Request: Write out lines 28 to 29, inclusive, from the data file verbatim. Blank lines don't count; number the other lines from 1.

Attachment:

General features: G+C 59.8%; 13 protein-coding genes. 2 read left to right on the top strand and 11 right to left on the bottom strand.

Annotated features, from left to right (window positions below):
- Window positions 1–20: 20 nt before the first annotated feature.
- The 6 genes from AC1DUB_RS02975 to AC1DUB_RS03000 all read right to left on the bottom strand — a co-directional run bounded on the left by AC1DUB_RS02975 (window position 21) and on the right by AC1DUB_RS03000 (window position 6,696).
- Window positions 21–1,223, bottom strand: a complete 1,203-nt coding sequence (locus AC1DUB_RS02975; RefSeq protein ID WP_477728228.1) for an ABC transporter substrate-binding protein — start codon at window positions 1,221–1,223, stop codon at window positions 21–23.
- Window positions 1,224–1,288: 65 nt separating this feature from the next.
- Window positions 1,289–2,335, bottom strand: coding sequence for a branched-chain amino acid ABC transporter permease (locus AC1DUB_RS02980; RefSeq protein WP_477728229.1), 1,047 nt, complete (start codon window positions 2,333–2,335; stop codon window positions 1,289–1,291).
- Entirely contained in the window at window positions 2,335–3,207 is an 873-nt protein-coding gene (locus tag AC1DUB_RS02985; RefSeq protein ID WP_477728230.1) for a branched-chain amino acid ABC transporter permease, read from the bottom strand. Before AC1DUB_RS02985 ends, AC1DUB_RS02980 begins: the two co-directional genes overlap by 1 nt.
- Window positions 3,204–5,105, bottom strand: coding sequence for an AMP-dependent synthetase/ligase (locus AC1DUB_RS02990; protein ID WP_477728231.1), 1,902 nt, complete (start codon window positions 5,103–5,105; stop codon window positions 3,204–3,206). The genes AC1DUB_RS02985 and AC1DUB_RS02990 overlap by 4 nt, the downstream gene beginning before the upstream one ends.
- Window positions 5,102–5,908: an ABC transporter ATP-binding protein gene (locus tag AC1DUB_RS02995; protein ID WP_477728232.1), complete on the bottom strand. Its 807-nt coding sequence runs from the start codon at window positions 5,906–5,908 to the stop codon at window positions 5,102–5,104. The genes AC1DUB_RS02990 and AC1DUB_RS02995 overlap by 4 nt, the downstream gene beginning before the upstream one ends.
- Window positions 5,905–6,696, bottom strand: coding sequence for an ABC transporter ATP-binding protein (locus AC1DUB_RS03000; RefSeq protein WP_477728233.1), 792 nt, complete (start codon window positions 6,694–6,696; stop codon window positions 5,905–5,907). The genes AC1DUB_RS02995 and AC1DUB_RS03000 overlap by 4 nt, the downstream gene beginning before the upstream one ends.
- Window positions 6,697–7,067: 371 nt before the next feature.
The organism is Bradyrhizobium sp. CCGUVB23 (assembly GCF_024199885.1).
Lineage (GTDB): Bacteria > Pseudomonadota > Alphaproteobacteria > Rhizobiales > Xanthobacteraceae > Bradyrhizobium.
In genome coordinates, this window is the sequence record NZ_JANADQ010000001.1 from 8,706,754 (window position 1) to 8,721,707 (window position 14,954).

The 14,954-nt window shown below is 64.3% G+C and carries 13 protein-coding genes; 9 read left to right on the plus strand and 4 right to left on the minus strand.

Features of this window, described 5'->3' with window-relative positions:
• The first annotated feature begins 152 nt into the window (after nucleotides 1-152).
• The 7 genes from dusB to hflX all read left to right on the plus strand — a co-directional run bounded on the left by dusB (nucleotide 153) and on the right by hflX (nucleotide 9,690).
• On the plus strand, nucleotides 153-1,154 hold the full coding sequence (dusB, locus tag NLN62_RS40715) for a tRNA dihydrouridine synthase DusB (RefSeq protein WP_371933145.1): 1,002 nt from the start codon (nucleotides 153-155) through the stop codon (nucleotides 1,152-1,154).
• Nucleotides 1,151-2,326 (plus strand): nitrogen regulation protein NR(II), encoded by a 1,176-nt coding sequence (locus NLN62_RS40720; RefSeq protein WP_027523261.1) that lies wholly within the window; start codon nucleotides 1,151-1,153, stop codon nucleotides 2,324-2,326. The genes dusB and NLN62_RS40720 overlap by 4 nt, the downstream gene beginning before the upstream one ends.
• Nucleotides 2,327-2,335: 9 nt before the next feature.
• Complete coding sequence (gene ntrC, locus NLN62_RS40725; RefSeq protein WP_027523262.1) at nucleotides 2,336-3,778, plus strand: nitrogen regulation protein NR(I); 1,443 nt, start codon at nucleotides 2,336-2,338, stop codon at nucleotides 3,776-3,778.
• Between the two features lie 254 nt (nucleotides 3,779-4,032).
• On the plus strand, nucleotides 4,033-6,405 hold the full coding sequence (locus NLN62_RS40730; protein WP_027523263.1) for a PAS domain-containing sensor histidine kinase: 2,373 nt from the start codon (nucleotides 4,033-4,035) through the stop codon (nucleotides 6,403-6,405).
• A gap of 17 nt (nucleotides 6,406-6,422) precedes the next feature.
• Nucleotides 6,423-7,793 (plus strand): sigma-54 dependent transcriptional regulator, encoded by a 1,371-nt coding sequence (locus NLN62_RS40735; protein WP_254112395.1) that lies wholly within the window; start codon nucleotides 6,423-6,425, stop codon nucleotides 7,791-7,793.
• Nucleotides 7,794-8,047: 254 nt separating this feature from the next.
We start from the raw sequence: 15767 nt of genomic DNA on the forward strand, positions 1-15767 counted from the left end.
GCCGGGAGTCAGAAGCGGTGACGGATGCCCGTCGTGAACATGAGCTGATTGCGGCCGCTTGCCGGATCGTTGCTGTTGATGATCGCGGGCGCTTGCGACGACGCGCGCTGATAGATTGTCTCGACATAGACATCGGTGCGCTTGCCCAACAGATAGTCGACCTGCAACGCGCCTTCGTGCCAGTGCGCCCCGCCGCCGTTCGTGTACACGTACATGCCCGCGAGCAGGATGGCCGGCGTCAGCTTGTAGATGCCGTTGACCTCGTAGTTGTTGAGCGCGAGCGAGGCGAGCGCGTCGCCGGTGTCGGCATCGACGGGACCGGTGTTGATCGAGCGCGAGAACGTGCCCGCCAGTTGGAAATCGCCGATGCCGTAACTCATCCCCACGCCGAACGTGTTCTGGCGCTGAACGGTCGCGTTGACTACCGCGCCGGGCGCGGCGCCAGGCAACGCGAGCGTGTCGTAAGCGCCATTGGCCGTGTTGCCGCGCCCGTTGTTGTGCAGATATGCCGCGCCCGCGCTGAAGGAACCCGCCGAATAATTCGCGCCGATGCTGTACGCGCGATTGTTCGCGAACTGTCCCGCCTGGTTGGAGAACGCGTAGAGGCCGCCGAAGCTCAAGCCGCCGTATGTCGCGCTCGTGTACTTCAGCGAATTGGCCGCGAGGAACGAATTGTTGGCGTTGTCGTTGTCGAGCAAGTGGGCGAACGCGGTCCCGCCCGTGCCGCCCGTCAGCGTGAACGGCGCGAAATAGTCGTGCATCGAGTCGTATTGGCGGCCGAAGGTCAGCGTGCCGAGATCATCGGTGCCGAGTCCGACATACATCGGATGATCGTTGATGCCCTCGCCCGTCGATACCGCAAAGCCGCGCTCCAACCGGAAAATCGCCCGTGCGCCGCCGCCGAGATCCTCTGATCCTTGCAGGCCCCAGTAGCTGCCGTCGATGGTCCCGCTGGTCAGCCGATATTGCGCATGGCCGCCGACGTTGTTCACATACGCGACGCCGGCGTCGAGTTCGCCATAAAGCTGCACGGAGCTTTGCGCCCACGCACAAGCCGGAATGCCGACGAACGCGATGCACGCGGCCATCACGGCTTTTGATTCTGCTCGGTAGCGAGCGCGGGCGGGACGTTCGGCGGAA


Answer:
• Nucleotides 7,794-8,047: 254 nt separating this feature from the next.
We start from the raw sequence: 15767 nt of genomic DNA on the forward strand, positions 1-15767 counted from the left end.